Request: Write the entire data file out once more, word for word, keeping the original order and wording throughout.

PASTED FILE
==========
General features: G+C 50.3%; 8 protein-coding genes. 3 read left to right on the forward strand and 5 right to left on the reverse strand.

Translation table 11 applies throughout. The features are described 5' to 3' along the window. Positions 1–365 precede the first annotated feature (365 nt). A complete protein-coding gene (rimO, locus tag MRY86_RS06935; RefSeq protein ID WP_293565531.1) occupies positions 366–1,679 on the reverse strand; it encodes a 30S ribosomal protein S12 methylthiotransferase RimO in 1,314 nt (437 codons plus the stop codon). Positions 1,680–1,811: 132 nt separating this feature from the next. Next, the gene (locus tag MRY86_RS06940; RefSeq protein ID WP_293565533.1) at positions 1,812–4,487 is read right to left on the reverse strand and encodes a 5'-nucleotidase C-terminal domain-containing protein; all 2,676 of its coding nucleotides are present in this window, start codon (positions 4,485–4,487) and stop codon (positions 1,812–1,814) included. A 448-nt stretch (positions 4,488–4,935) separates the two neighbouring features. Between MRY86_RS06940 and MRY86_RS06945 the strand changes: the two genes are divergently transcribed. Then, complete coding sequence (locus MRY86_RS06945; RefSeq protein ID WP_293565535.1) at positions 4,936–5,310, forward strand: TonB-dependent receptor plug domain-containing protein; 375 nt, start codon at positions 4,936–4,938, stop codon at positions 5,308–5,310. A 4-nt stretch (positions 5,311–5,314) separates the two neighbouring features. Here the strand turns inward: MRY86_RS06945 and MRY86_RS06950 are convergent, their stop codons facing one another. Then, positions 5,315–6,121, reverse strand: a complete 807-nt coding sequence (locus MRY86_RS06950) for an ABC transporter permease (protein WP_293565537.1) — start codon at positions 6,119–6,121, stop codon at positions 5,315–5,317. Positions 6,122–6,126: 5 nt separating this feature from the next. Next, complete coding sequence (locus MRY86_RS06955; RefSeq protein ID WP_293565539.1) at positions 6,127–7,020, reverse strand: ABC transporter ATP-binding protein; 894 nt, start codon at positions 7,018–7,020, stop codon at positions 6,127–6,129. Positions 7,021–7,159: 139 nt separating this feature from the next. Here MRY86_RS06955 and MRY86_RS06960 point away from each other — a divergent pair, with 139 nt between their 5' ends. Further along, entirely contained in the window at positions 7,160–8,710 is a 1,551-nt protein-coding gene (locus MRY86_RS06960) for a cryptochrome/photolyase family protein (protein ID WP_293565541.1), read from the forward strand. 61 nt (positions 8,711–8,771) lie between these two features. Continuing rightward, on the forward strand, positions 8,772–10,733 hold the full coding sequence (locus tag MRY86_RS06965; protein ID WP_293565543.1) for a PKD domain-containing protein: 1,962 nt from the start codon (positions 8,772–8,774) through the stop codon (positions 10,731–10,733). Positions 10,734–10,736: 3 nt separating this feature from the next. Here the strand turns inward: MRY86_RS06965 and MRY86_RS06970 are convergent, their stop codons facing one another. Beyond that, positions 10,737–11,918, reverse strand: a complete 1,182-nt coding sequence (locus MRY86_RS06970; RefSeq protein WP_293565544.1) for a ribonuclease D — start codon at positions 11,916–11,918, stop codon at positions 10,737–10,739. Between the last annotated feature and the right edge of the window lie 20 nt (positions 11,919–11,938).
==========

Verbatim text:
General features: G+C 50.3%; 8 protein-coding genes. 3 read left to right on the forward strand and 5 right to left on the reverse strand.

Translation table 11 applies throughout. The features are described 5' to 3' along the window. Positions 1–365 precede the first annotated feature (365 nt). A complete protein-coding gene (rimO, locus tag MRY86_RS06935; RefSeq protein ID WP_293565531.1) occupies positions 366–1,679 on the reverse strand; it encodes a 30S ribosomal protein S12 methylthiotransferase RimO in 1,314 nt (437 codons plus the stop codon). Positions 1,680–1,811: 132 nt separating this feature from the next. Next, the gene (locus tag MRY86_RS06940; RefSeq protein ID WP_293565533.1) at positions 1,812–4,487 is read right to left on the reverse strand and encodes a 5'-nucleotidase C-terminal domain-containing protein; all 2,676 of its coding nucleotides are present in this window, start codon (positions 4,485–4,487) and stop codon (positions 1,812–1,814) included. A 448-nt stretch (positions 4,488–4,935) separates the two neighbouring features. Between MRY86_RS06940 and MRY86_RS06945 the strand changes: the two genes are divergently transcribed. Then, complete coding sequence (locus MRY86_RS06945; RefSeq protein ID WP_293565535.1) at positions 4,936–5,310, forward strand: TonB-dependent receptor plug domain-containing protein; 375 nt, start codon at positions 4,936–4,938, stop codon at positions 5,308–5,310. A 4-nt stretch (positions 5,311–5,314) separates the two neighbouring features. Here the strand turns inward: MRY86_RS06945 and MRY86_RS06950 are convergent, their stop codons facing one another. Then, positions 5,315–6,121, reverse strand: a complete 807-nt coding sequence (locus MRY86_RS06950) for an ABC transporter permease (protein WP_293565537.1) — start codon at positions 6,119–6,121, stop codon at positions 5,315–5,317. Positions 6,122–6,126: 5 nt separating this feature from the next. Next, complete coding sequence (locus MRY86_RS06955; RefSeq protein ID WP_293565539.1) at positions 6,127–7,020, reverse strand: ABC transporter ATP-binding protein; 894 nt, start codon at positions 7,018–7,020, stop codon at positions 6,127–6,129. Positions 7,021–7,159: 139 nt separating this feature from the next. Here MRY86_RS06955 and MRY86_RS06960 point away from each other — a divergent pair, with 139 nt between their 5' ends. Further along, entirely contained in the window at positions 7,160–8,710 is a 1,551-nt protein-coding gene (locus MRY86_RS06960) for a cryptochrome/photolyase family protein (protein ID WP_293565541.1), read from the forward strand. 61 nt (positions 8,711–8,771) lie between these two features. Continuing rightward, on the forward strand, positions 8,772–10,733 hold the full coding sequence (locus tag MRY86_RS06965; protein ID WP_293565543.1) for a PKD domain-containing protein: 1,962 nt from the start codon (positions 8,772–8,774) through the stop codon (positions 10,731–10,733). Positions 10,734–10,736: 3 nt separating this feature from the next. Here the strand turns inward: MRY86_RS06965 and MRY86_RS06970 are convergent, their stop codons facing one another. Beyond that, positions 10,737–11,918, reverse strand: a complete 1,182-nt coding sequence (locus MRY86_RS06970; RefSeq protein WP_293565544.1) for a ribonuclease D — start codon at positions 11,916–11,918, stop codon at positions 10,737–10,739. Between the last annotated feature and the right edge of the window lie 20 nt (positions 11,919–11,938).